Monday, 19 August 2019

A strange form of 'social justice'

Iain Duncan Smith and Social Justice aren’t words which naturally trip off the tongue in a single sentence (unless there’s also a negative to be found somewhere) so calling a think tank founded by him the ‘Centre for Social Justice’ has always looked like an attempt to give a warm-sounding name to an organisation likely to be aiming to do the precise opposite of what it says on the tin.  The latest report from this so-called ‘think tank’ is a case in point, recommending as it does that the state pension age be gradually increased to 75 by 2035.
It is hard to see what, exactly, that policy has to do with ‘social justice’, given that its greatest impact will be on the lowest-paid (i.e. those most dependent on the state pension in later life), whilst the higher-paid will continue to be in a position to retire a great deal earlier if they wish, since they generally have other, more generous, pension provision.  And whilst generalisation is not without its dangers, we know from other data that lower income is associated with poorer health and shorter life span, meaning that the number of years for which the pension is received by people in this group is significantly less in any event.  It’s an odd kind of ‘social justice’ indeed which suggests that the least well-off should have to work the longest, receive the lowest pensions, and enjoy them for the shortest time.  Clearly it isn’t the pensioners concerned who benefit from such a policy – the beneficiaries are the higher earners who are unaffected directly by the proposal, but who will be looking to gain from any tax reductions (or by avoiding what might otherwise be required tax increases) as a result of reducing the cost of providing pensions.
The report does actually recognise that issue, stating: “Low income households, therefore, have the greatest need to remain in work, but also face the highest barriers to working” (because, for instance, they “… have less opportunity to amass sufficient financial resources”).  Anyone serious about ‘social justice’ would be looking at why they have ‘the greatest need to remain in work’, instead of which they decided to concentrate on overcoming the barriers to them doing so.
It’s clear that the underlying basis for the proposal has little to do with social justice and everything to do with a particular ideological perspective, which for me is summed up in this sentence from the report’s summary, which reads: “Ensuring that this growing proportion of older people continue to make an essential contribution to our economy as workers, carers, taxpayers and volunteers is an important question for public policy”.  Had it been worded just a little differently, talking about how those older people who wanted to go on making a contribution in any of those ways could be enabled to do so, I wouldn’t raise any issue.  Not everybody wants to ‘retire’ and facilitating continued activity is an entirely valid objective of public policy.  (Although I don’t see how they get from a contribution as ‘carers’ or ‘volunteers’ to the conclusion that they don’t need a pension; it’s a strange juxtaposition.)  But the ideological underpinning here is the idea that people’s whole purpose in life is – or should be – to contribute as workers (either paid or voluntary) and taxpayers, and that the government should ‘ensure’ that they do so.  That is an attack on the whole concept of ‘retirement’ as it has been previously understood.  From this perspective, ‘retirement’, or rather the payment of the state pension, becomes increasingly limited to those who are physically unable to work any longer, and the objective is to pay it for as short a time as possible.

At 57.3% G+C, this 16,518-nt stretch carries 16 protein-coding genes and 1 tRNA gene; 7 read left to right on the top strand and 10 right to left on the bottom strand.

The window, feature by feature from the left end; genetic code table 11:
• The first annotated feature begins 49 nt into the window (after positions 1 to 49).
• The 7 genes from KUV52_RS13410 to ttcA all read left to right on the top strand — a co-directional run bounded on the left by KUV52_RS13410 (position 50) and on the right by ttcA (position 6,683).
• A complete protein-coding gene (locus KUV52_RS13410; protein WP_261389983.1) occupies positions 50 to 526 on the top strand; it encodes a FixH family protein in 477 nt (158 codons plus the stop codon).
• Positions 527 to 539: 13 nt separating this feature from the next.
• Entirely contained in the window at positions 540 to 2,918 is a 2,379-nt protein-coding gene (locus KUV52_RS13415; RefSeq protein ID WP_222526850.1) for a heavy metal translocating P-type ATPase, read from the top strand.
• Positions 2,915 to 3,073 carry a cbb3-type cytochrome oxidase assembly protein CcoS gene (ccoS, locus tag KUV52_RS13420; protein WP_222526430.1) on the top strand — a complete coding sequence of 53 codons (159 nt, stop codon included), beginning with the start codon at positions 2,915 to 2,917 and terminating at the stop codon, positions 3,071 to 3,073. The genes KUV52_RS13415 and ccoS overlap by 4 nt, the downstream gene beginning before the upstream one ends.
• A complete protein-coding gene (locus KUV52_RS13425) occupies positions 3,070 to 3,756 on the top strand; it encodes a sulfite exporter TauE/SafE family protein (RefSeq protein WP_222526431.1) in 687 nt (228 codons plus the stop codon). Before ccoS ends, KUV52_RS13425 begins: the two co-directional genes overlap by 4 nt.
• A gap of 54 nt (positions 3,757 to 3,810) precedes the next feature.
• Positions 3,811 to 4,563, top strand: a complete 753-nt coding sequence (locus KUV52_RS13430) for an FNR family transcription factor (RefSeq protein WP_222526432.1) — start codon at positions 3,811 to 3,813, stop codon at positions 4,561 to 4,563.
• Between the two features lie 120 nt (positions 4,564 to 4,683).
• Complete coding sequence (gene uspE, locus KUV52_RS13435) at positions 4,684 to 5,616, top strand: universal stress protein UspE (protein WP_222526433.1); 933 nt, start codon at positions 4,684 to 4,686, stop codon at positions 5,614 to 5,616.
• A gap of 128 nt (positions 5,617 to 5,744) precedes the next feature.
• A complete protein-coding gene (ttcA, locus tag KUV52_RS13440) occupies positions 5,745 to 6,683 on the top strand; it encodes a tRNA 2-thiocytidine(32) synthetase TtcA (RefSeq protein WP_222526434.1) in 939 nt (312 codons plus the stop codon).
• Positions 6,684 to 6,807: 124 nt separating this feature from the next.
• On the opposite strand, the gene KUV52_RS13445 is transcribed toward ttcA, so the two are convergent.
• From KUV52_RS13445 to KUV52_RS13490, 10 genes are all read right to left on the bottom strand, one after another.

None of that is to deny that better health and an increasingly aging population don’t cause challenges for a pensions system which has always been run like a giant Ponzi scheme because the ability to pay pensions out of current revenue effectively assumes continuing population growth.  But that problem wasn’t caused by those who are about to find their working life extended significantly – it was caused by the politicians who designed and have presided over the scheme from the outset, and who have given themselves a different and better pension scheme meaning that they are unaffected by proposals such as this one.  There is a long-term challenge involved in putting the state pension onto a sound basis; deferring pension rights for the lowest-paid is avoiding the issue, not solving it.

1 comment:

dafis said...

Better late than never ! I agree totally with your review of this latest pensions "scam" albeit in a draft form. Trying to duck liability to the rank and file while feathering nests of the most well off is a highly anti democratic stunt. I was about to say "anti egalitarian" but that was never the case anyway, although an equality of principles did just about exist until some time in the late 80's early 90's when executive rewards became an obsession among corporate types and government ministers and mediocre politicians followed suit because they too felt "entitled".

Bad bastards all round I say. This the sort of behaviour that stimulates a justifiable populist response but there again there's plenty of so called lefties out there who get all anxious when that word is uttered. If UK or indeed Wales could produce talent like we produce troughers all our problems would be solved. Until then the disadvantaged and the less advantaged have a bleak future as far as retirements and incomes therein are concerned.